Looft, Fred J.
Goddard Space Flight Center, NASA
For decades, NASA has been interested in the imaging of Earth to monitor terrestrial change as well as to use scientific observations to predict future occurrences. To continue its missions, NASA has invested in the development of new technologies to satisfy its current and future scientific needs. The images retrieved from the orbiting satellites are processed to determine the orientation of one image relative to another. This process, known as image registration, scans multiple satellite images in search of matching patterns. The system's weakness is that clouds pose a problem for a clear examination of the Earth's surface by preventing a satellite from capturing clear images that can be processed by the image registration software. In response to the image obstruction problem, an improved cloud detection system was created for the Landsat 7 mission. The system was composed of several algorithms implemented in software with C. Although the system was able to detect clouds properly, the process of sequentially scanning multiple image channels caused the system to be slow. As a result, it was determined that a new method for the implementation of the cloud detecting algorithms was needed to improve the image processing time. The new cloud detection system was implemented with the innovative reconfigurable computing technology. The new system consists of two different prototype hardware algorithms using different data interface methods. Each prototype offers distinct advantages for implementation of image registration and both prototypes demonstrate increased performance for a fraction of the cost of other systems.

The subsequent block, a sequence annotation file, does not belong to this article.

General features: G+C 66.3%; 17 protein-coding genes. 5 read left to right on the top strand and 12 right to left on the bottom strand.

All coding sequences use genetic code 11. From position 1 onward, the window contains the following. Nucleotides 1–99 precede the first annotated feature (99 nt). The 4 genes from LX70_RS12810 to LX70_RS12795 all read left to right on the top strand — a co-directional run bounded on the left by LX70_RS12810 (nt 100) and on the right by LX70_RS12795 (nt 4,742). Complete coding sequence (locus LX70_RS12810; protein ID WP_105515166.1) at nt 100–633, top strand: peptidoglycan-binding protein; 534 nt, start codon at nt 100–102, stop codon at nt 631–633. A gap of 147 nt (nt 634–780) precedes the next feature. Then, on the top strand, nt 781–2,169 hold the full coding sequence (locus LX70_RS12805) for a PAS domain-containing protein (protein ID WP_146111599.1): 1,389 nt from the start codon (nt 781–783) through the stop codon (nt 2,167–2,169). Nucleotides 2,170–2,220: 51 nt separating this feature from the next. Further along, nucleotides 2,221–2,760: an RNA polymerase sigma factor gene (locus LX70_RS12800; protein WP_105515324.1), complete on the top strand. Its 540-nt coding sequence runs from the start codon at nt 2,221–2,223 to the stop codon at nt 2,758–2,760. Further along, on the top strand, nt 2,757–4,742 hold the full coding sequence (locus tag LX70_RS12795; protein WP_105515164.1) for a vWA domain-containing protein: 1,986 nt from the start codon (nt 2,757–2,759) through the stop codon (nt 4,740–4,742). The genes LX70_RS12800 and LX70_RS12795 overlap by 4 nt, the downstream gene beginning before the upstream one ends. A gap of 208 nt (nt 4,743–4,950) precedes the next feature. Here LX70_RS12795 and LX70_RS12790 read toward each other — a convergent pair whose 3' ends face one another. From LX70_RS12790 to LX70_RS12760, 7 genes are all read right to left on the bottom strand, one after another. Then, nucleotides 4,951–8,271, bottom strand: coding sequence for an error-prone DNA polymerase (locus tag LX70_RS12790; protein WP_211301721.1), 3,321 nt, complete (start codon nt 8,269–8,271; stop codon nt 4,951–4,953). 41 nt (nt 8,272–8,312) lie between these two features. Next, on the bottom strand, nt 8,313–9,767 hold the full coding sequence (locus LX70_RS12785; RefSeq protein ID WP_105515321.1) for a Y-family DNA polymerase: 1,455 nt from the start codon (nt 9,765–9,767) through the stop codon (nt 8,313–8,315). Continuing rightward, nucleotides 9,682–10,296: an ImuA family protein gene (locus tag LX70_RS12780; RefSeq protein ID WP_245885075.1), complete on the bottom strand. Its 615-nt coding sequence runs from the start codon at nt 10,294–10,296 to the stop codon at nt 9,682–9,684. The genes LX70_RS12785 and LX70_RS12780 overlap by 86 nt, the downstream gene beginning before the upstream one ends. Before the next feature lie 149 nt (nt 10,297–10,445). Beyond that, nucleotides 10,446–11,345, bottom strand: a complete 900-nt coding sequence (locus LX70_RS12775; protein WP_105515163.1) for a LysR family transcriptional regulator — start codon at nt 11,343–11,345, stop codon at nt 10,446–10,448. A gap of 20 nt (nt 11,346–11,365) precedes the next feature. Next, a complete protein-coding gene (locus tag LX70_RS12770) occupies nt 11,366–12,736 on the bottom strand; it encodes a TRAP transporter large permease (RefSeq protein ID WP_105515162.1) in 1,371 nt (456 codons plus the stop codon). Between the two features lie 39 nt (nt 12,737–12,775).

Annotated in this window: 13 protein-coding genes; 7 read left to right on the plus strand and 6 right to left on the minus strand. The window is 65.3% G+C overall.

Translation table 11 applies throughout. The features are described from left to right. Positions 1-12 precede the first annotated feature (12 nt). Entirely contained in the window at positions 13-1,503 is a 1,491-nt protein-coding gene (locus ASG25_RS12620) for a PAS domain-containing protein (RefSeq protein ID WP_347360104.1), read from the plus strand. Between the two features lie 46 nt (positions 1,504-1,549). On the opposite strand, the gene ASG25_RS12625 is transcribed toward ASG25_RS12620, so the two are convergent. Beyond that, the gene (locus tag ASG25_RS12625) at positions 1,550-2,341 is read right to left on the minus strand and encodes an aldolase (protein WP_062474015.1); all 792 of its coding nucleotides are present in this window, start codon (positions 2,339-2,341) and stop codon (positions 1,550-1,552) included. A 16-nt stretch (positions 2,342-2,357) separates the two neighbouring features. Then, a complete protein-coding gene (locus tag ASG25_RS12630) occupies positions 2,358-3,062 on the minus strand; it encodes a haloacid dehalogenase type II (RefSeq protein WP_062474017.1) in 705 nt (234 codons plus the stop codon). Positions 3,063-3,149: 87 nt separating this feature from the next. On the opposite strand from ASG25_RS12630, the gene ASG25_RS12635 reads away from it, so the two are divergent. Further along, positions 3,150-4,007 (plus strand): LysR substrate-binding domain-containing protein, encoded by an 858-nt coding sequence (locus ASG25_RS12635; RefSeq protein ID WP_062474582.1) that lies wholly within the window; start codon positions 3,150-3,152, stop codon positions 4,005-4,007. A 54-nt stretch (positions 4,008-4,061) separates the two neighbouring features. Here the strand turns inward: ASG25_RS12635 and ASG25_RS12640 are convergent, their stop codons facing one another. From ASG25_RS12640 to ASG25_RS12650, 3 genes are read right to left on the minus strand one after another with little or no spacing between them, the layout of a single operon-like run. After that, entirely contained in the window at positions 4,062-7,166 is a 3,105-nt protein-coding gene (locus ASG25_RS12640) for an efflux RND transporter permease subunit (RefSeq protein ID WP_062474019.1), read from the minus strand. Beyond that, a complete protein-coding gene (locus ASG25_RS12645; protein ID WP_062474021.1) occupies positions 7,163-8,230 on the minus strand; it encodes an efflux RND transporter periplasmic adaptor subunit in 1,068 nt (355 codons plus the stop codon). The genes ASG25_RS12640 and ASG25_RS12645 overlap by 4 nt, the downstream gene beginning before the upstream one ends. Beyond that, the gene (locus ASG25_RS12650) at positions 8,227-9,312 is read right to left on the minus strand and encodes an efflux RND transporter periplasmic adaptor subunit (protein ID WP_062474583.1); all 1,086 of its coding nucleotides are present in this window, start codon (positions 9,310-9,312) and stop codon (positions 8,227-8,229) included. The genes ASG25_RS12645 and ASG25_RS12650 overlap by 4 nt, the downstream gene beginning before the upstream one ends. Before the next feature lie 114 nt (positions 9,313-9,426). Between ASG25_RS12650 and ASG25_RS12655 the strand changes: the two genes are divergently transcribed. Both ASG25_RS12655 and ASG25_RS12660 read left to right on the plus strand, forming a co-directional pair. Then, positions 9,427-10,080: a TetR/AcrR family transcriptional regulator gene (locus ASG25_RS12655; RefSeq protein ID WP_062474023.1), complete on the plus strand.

Worcester Polytechnic Institute
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